Studies on dissociated neuronal cultures demonstrate that the activation of postsynaptic kainate receptors stimulates the surface expression of receptors containing the GluK2 subunit [74], and also the development of filopodia as well as the axonal and dendritic growth [7577]. This occurs with the help of metabotropic signaling, which facilitates the recycling of KAR in the spines with the help of Rab11-dependent release of the recycling endosomes towards the head of the spine. These endosomes are tubular membrane structures associated with microtubules that mediate the recirculation in the dendritic spines [78, 79]; it is important to note that these membranes contain the small Rab11 protein from the GTPase family [80, 81]. This non-classical metabotropic pathway mediates a positive feedback system that leads to an increase in the surface-expressed postsynaptic KAR associated with GluK2; the latter exemplifies a previously unknown self-regulated pathway. This pathway provides additional flexibility to synaptic regulation and is likely to have important physiological and pathophysiological implications for controlling the neuron excitability and synaptic transmission. A short-term exposure to kainic acid causes externalization of KAR, whereas a longer stimulation by kainate leads to endocytosis and receptor degradation [75, 82]. This bidirectional feedback system demonstrates an elegant mechanism of scaling, which increases the number of KAR on low-active synapses and decreases it on highly active synapses. Low or moderate activation of KAR increases endosomal recycling in the spine through the metabotropic pathway, which involves the activation of protein kinase C, G protein and Rab11 [74].

The metabotropic action of postsynaptic KAR also induces NMDA-independent long-term potentiation. This can occur due to increased activity of voltage-dependent calcium channels, the influx of extracellular Ca2+, which

in turn stimulates a calcium release from the calcium depot [83, 84]. It is also known that the metabotropic effect of postsynaptic KAR increases the excitability of neurons by inhibiting hyperpolarization caused by potassium current in pyramidal cells of the CA1 region of the hippocampus [85].

The kainate receptors have a wide functional spectrum of postsynaptic generation of exciting internal currents in the hippocampus [86]. It has been shown that a short-term high-frequency stimulation of mossy fibers causes slow EPSC mediated by postsynaptic high affinity kainate receptors in CA3 neurons [87, 88]. Some researchers suggest that the GluK1 subunit can modulate these EPSC, since a GluKI antagonist reduced these currents. Similar to the EPSC associated with presynaptic KAR, increased concentrations of kainic acid also led to a decrease in the amplitude of EPSC [85]. EPSC mediated by postsynaptic KAR were found in pyramidal and fast-specific cells in the second, third, and fifth layers of the rat motor cortex [89], thalamic cortical synapses, and pyramidal neurons of the fifth layer of the neocortex [90, 91].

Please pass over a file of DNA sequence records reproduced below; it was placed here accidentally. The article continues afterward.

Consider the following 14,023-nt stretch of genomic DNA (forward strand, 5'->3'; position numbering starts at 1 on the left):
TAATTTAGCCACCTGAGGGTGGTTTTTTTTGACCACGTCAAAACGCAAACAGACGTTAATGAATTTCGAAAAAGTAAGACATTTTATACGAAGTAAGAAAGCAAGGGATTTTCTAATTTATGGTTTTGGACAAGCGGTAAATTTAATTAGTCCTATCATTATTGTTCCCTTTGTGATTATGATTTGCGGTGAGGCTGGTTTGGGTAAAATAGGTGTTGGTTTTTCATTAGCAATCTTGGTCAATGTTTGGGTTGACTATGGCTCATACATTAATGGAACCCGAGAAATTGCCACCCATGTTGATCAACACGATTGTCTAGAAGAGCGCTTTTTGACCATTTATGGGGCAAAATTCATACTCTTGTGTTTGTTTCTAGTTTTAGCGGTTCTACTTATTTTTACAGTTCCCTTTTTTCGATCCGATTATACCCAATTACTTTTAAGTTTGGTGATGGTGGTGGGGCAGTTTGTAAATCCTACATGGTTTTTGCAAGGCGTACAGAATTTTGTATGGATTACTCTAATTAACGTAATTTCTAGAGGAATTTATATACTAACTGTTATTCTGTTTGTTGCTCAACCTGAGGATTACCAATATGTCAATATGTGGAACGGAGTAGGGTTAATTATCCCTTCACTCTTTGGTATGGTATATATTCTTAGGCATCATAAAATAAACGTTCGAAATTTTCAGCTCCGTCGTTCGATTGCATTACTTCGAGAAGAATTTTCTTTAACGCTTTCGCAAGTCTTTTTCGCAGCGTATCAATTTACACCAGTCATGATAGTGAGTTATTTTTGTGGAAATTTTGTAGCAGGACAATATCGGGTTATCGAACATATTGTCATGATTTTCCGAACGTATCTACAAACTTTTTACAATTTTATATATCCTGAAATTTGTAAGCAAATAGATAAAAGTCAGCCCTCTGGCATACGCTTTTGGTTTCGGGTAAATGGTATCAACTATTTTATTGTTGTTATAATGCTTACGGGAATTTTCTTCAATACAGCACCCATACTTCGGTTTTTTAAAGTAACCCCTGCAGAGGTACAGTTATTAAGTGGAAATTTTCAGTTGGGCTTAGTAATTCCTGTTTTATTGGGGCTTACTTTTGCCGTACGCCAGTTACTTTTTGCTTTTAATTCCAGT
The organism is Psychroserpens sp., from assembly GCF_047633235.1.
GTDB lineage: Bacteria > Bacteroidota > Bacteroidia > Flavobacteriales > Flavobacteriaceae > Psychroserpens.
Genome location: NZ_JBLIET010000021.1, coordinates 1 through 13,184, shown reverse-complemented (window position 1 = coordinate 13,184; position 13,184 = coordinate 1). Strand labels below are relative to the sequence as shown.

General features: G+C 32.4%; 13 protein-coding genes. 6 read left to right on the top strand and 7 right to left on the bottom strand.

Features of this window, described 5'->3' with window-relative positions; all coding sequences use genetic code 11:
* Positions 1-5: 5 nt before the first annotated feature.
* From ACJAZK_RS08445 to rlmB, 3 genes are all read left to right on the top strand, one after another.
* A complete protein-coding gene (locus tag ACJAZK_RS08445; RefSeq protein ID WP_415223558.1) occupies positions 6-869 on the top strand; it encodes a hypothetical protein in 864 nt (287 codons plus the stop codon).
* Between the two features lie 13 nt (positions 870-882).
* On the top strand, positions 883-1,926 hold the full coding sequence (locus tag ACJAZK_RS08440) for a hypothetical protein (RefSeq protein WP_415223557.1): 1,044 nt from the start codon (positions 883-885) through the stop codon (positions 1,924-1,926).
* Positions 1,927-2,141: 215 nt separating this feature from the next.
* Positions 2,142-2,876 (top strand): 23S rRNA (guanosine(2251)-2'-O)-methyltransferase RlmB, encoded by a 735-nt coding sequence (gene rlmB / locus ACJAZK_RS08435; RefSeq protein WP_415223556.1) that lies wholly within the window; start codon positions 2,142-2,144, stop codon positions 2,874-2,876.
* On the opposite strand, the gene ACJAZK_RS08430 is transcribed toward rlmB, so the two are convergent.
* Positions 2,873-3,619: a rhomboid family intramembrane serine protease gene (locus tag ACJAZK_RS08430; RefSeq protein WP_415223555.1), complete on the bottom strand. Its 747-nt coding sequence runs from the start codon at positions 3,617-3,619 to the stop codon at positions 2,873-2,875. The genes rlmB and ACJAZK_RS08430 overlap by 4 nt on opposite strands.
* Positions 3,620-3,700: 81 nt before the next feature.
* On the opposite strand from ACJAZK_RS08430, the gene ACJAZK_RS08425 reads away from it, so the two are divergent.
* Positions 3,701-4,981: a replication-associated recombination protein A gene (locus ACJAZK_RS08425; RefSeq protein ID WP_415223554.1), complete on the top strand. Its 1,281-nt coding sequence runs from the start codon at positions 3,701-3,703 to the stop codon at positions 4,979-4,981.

Kainate receptors and the astroglia function

Immunohistochemical studies demonstrated the expression of all KAR subunits (mRNA or protein) in glial cells and their co-expression with subunits of the AMPA receptor [92-94]. The GluKI-3 and GluK5 subunits are present in 50% of astrocytes and 40% of oligodendrocytes. In astrocytes, the subunits are distributed throughout the cell body, whereas in oligodendrocytes they are mainly limited to the soma. It has been reported that the glutamate-induced membrane current in oligodendrocytes is generated totally by AMPA and kainate receptors, both in culture [38, 95, 96] and in brain sections [97, 98]. In addition, the kainate receptors identified in oligodendrocytes can mediate glutamate excitotoxicity [99, 100]. Kainate receptors containing the GluKI subunits are essential for the transmission of astroglia-neuron signals in the hippocampus, where glutamate released from the astroglia sends a signal to inhibitory neurons by activating the neuronal kainate receptors [101, 102]. This addition of glutamate sensors, expressed in the glial cell membranes, allows the glia to decipher the neuronal activity, synchronize and integrate the neuronal, neuron-glial and glia-glial interactions [103-105].

Kainate receptors and the rhythmic activity of neural networks

It is known that KAR can facilitate the synchronous rhythmic electrical activity. An example of this mechanism in the healthy brain is gamma-oscillations (20-80 Hz) in the hippocampal and neocortical networks, which play an important role in learning and memory. In brain disorders, epileptiform electrographic seizures

Family of ionotropic glutamate receptors with subunits (top); reactions involving the kainate receptors (bottom):